Excellent Storytelling and Performances Compliment Scares
James, who co-wrote the story with Christian White, tells a wonderfully subtle story. Relic doesn’t waste time or insult its audience’s intelligence with expository dialogue or backstory. Instead, James and White trust you to infer long-standing inter-generational conflict and trauma through their character’s tense interactions. There’s a level of confidence in Relic’s storytelling that allows the viewer to fully engage with the movie’s atmosphere. Arguably, Relic’s subtext – its examination of human frailty and the fears of what we lose as we age – adds another dimension to the movie’s scares. Where Jordan Peele’s Us and Jennifer Kent’s The Babadook were maybe more open to different interpretations, Relic is more direct with its subtext. This isn’t a criticism; Relic’s story is universal int he horror that it exploits. And its ending is ambiguous enough to leave viewers thinking past the final credits.
…Emily Mortimer, as the beleaguered Kay, delivers a layered performance. She perfectly captures the tension, weary concern, and building dread of her character.
All three lead actresses also turn in strong performances. Over the last few year, women have given some of the most memorable performances in horror. Florence Pugh in Midsommar, Toni Collette in Hereditary, or Lupita Nyong’o in Us – all of these actresses deserved awards consideration. Similarly, Emily Mortimer, as the beleaguered Kay, delivers a layered performance. She perfectly captures the tension, weary concern, and building dread of her character. As granddaughter Sam, Bella Heathcote (The Neon Demon) continues to impress – she has more to do here in Relic. And it’s Heathcote’s performance that really sells the growing tension of the movie’s climax. Last, but certainly not least, Robyn Nevin (Edna) completely convinces as a woman only sometimes aware of her slipping awareness. In those lucid moments, however, Nevin draws your empathy and, as a result, makes the deeper horror of the story more palpable.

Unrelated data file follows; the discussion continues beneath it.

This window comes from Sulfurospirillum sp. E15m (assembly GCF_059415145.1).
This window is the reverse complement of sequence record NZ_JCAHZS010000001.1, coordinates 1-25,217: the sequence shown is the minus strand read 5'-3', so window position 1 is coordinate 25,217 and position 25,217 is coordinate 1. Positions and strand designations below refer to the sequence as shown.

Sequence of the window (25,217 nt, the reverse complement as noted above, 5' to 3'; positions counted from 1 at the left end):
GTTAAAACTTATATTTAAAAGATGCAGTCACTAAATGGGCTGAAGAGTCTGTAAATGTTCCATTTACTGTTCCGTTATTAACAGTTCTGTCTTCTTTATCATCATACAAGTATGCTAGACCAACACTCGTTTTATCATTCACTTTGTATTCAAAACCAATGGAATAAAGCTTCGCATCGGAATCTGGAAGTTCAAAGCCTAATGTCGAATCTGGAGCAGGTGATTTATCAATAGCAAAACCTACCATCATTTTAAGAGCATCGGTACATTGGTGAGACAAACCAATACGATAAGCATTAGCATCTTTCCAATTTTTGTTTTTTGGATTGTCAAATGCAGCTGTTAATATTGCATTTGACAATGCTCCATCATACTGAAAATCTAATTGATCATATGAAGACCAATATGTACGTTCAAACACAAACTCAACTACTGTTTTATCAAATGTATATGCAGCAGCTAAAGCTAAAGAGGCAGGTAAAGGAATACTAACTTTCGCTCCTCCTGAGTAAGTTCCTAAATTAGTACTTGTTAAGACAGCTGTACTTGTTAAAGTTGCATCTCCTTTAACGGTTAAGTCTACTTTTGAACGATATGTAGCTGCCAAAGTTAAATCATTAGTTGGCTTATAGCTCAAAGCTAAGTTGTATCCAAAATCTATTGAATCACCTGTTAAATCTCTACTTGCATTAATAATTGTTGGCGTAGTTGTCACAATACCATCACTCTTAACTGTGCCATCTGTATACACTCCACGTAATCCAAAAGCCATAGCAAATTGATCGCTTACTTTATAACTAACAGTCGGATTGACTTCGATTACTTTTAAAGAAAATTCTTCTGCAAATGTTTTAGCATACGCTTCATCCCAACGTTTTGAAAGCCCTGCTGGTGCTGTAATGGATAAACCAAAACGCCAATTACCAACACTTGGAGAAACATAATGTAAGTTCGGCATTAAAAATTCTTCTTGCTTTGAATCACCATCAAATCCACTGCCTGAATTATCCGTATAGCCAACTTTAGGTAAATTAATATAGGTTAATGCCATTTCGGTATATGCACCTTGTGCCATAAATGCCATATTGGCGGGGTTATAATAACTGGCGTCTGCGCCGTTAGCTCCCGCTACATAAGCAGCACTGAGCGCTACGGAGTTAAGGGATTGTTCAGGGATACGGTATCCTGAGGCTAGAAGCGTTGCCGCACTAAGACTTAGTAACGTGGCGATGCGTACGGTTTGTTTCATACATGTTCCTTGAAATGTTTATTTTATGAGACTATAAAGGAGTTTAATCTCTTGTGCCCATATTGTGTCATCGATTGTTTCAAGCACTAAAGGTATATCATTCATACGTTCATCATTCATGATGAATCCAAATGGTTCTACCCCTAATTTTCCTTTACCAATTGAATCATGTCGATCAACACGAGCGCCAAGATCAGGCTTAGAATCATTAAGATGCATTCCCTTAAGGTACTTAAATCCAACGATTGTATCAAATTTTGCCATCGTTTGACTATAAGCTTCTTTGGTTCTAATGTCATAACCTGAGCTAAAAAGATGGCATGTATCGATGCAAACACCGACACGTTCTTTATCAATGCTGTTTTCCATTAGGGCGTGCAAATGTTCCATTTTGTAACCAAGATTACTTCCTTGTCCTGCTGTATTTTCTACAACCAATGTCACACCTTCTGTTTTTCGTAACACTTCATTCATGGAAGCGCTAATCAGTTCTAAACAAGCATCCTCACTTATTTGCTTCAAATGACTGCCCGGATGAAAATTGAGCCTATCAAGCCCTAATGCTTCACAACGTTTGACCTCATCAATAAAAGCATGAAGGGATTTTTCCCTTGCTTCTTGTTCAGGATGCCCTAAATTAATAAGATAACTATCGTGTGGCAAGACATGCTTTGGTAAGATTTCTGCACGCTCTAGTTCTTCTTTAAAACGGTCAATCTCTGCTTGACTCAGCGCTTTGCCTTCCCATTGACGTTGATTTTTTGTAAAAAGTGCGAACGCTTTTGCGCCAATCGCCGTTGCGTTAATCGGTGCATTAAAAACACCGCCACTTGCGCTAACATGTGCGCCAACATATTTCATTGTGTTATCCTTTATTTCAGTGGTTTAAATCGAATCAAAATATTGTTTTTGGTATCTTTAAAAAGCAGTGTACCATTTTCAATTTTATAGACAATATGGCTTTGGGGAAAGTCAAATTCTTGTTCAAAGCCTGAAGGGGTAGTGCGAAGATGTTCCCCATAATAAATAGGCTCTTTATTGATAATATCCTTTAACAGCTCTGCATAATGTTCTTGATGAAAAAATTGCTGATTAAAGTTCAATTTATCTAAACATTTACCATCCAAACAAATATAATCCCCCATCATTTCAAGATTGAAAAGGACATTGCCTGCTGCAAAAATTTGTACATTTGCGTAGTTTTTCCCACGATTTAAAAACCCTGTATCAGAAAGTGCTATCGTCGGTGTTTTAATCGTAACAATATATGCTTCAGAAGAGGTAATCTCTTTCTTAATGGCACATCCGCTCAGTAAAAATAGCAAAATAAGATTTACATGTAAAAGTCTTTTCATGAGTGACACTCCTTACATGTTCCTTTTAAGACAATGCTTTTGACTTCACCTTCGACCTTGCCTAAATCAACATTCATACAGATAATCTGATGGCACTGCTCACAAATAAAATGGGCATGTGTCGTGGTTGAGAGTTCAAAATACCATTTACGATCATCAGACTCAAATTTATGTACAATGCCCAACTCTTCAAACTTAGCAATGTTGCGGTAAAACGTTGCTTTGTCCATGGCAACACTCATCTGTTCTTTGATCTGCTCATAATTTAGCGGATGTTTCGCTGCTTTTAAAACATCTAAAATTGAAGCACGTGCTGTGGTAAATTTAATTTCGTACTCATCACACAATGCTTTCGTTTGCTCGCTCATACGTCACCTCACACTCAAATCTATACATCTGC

Relic Positions Itself As One of the Year’s Best Horror Releases
If there’s any silver lining to the multiple delays of major horror movies this year, it’s been the freeing up of space for smaller projects. James hasn’t just made an impressive debut as a feature movie director; she’s arguably made one of the best horror movies of the year. While James crafts a creeping feeling of uneasiness, Relic’s story never loses sight of intricate details, fleshed out characters, and a universally relevant subtext. All three lead performances are every bit as good as the story and film-making. As a result, Relic stands out as genuinely scary horror movie about the frailty of our own existence – a subject that should be unsettling for any viewer. Expect big things from Natalie Erika James in the future.